Johnson & Johnson said the approval of its proposed acquisition of Swiss biotech firm Actelion by the European Commission on Friday meant all regulatory approvals required to complete the $30 billion deal had now been received.
The U.S. company said it expected settlement of the all-cash public tender offer by its Swiss subsidiary, Janssen Holding, on June 16.
EU antitrust regulators on Friday approved Johnson & Johnson’s planned purchase of Actelion subject to conditions intended to ensure clinical development of insomnia drugs were unaffected.
Separately, Actelion said on Friday it had published the prospectus relating to the listing of shares in Idorsia, the spin-off company which will be led by current Actelion Chief Executive Jean-Paul Clozel.
Under the agreement all Actelion shareholders will receive one Idorsia share for each Actelion share held on June 13, 2017 with the new company expected to start trading on the Swiss exchange on June 16.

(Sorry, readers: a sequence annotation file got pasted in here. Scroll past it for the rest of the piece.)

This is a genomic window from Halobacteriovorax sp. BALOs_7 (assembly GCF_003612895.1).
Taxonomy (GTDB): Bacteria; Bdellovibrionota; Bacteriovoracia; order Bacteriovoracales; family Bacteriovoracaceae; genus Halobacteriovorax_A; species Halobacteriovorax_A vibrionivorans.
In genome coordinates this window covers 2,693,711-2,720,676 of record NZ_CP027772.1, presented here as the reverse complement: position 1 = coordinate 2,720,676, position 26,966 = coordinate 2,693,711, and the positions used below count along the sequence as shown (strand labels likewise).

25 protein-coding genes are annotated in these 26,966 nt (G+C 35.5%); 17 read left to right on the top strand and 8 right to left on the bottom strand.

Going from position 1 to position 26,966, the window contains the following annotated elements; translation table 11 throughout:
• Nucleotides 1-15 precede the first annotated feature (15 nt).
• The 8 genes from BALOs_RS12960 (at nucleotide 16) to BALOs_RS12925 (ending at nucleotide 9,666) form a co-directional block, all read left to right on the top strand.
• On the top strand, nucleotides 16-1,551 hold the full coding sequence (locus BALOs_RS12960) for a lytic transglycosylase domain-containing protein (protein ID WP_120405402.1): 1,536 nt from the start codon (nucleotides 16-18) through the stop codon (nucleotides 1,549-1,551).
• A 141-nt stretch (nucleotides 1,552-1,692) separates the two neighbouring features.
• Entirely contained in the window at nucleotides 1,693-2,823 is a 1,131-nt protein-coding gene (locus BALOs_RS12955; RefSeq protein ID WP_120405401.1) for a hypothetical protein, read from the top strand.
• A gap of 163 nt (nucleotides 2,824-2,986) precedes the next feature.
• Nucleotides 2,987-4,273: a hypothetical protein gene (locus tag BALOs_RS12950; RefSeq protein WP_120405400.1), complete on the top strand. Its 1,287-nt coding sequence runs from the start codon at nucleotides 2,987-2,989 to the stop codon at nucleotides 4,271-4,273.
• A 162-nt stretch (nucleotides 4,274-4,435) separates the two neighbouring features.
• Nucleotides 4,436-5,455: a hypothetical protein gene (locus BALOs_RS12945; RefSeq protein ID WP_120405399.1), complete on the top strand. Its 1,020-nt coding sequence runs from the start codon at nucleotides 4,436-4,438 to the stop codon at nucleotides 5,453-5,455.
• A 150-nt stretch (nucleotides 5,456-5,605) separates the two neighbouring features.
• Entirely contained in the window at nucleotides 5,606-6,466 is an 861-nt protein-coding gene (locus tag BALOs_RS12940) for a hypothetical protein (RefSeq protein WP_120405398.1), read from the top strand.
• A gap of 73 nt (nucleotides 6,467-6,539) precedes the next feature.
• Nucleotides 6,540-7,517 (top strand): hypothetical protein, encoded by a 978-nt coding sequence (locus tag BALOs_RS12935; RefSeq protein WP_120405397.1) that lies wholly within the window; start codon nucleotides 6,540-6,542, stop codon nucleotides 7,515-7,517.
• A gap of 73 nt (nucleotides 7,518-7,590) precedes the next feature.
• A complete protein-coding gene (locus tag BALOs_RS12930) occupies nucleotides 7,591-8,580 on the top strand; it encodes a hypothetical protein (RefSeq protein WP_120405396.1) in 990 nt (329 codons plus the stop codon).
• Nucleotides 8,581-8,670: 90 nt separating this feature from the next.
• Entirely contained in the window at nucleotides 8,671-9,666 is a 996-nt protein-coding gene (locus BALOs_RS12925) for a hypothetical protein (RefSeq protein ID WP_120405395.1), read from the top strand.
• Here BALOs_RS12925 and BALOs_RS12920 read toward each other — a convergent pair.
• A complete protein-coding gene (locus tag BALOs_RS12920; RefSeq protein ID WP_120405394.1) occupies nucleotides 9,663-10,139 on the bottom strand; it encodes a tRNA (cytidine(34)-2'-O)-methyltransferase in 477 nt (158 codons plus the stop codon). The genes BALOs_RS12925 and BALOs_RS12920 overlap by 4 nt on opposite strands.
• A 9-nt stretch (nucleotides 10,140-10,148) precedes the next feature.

Idorsia will specialize in the discovery and development of small molecules in multiple therapeutic areas including central nervous system disorders, cardiovascular disorders, immunological disorders and orphan diseases, the company said.
By John Revill
The deal will see Microsoft use its capabilities in computational services, cloud computing and artificial intelligence to support drug discovery and development at UCB.
The planned closures come as GSK has agreed to sell its cephalosporins antibiotics business to Sandoz, a division of Swiss pharma firm Novartis, for as much as US$500m.
“The launch of these new formulations provides the nutritional market with much-needed alternative coating systems that address clean label consumer preferences and are easy to implement,” says Kelly Boyer, vice president film coatings at Colorcon.